Digest No. 06 - June 2019

Student Loans and College Graduation

Zhan, M., X. Xiang, and W. Elliott III. 2018. “How Much Is Too Much: Education Loans and College Graduation.” Educational Policy 32 (7): 993–1017.


The purpose of this study was to offer advice concerning the relationship between educational loans and graduation rates and how this relationship varies based on race and ethnicity. The authors appropriately used discrete-time survival analytic techniques to determine the borrowing patterns of 3,445 individuals across 15 survey administrations. Limited by their secondary data source (the 1997 National Longitudinal Survey of Youth), the authors were unable to pinpoint the type of loan (subsidized, unsubsidized, state, federal, or private) and its relationship to graduation rates, but they were able to identify the amount borrowed that seemed to tip the scales in favor of not completing college. In short, educational loans shared a positive relationship with graduation rates, but only up to a point: $19,753. Beyond that figure, the relationship between educational loans and graduation rates began to weaken for everyone, including students who identified as black or, in the authors’ language, “Hispanic” (p. 993).


Two findings from this study were of particular interest. The first involved the curvilinear relationship between borrowing and completion. From the authors’ analyses, there came a point where borrowing too much could begin to compromise completion: For the overall sample, this figure came to about $20,000. Keeping in mind that these data were collected for a specific cohort of students (those born between 1980 and 1984 and who reported attending a four-year college or university), results suggested that completion was positively associated with borrowing up to $20,000, but negatively associated with borrowing over that figure. This trend held even after controlling for a range of student characteristics, college experiences, and financial resources.

The second point of interest involved how this tipping point varied based on race and ethnicity. For black students, the tipping point was about $21,000 while for Hispanic students, the tipping point was about $24,000. The authors scrutinized these findings, given their expectation that minority students would have a lower borrowing tolerance threshold than those of white students. They suggested that a more current and robust data set might yield different results, so “we must be cautious interpreting these findings” (p. 1009).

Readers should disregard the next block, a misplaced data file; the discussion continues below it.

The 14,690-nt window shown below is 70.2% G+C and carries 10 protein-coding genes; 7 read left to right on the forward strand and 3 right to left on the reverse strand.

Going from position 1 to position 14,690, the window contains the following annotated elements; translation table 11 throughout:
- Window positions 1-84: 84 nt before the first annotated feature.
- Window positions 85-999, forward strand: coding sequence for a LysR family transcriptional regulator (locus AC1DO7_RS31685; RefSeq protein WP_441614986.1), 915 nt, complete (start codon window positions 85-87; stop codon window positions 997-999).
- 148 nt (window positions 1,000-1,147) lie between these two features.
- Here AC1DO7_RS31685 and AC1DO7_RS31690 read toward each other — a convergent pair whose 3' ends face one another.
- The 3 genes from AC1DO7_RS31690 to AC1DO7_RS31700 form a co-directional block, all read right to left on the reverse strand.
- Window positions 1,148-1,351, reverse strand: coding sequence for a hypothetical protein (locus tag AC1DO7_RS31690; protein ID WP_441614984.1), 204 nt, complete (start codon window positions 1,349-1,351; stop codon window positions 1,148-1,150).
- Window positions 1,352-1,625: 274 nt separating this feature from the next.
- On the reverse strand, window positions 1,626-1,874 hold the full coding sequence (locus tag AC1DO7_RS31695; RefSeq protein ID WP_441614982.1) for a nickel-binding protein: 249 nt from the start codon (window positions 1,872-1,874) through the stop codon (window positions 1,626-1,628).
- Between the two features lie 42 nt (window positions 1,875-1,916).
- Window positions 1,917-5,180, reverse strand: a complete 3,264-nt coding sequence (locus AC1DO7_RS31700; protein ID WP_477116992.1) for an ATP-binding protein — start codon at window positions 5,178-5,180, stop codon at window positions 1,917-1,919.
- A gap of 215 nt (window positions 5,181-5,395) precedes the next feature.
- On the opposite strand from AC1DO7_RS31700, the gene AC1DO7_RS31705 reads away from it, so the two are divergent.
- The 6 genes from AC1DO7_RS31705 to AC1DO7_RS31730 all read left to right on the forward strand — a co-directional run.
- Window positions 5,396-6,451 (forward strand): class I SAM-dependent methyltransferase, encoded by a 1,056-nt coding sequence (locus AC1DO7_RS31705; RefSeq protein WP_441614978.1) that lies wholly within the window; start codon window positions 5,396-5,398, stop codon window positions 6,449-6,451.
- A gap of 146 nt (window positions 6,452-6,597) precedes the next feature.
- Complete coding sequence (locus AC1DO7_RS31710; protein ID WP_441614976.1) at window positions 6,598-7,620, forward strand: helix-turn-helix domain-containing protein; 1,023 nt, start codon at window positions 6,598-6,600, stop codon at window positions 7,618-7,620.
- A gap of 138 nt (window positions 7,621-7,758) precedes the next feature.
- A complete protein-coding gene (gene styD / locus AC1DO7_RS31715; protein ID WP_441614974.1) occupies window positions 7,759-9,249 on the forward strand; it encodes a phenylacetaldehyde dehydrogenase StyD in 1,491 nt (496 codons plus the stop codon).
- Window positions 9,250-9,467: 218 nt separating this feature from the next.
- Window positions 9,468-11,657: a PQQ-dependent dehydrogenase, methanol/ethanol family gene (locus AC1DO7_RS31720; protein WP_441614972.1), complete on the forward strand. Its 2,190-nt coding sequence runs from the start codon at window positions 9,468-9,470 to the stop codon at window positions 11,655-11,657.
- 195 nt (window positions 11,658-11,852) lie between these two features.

When does borrowing inhibit completion? Given that high-dollar debt has recently been defined as “$100,000” or more per student borrower (p. 1011), the finding that just about $20,000 is the tipping point where borrowing becomes a hindrance to completion is concerning. This level is the average amount of debt for graduates of private colleges and slightly more than the level for graduates of public institutions. Although the authors encourage caution in interpreting their findings, this may serve campus administrators as a descriptive data point and a means for helping their financial aid officers counsel student borrowers.
The study also linked borrowing with completion practice, particularly for minority students. The authors conceded that they “found little evidence that having educational loans is helping reduce racial and ethnic disparities in college completion rates” (p. 1011). This linkage highlights the necessity of thoughtfully designing completion practices to ensure that minority students in particular learn and persist. Too often, higher education stakeholders overly differentiate issues of affordability, access, and accountability. To students, these distinctions may not matter much; they just want to be able to afford college, learn something while in college, and complete a degree to get a better job and a better life. Ensuring that administrators and faculty members collaborate in designing comprehensive approaches may help both their minority students and other students persist.

About the Author

Min Zhan is a professor and associate dean for academic programs, School of Social Work, University of Illinois.

Xiaoling Xiang is assistant professor of social work at the University of Michigan.

William Elliott III is professor of social work and director, joint doctoral program in social work and social science, at the University of Michigan.

Literature Readers May Wish to Consult

Council of Independent Colleges. November 2018. “Student Debt: Myths and Facts.” Sixth edition.

Heller, D. E. 2008. “The Impact of Student Loans on College Access.” In The Effectiveness of Student Aid Policies: What the Research Tells Us, edited by S. Baum, M. McPherson, and P. Steele, 39–67. New York: College Board.

Hillman, N. W. 2014. “College on Credit: A Multilevel Analysis of Student Loan Default.” The Review of Higher Education 37: 169–195.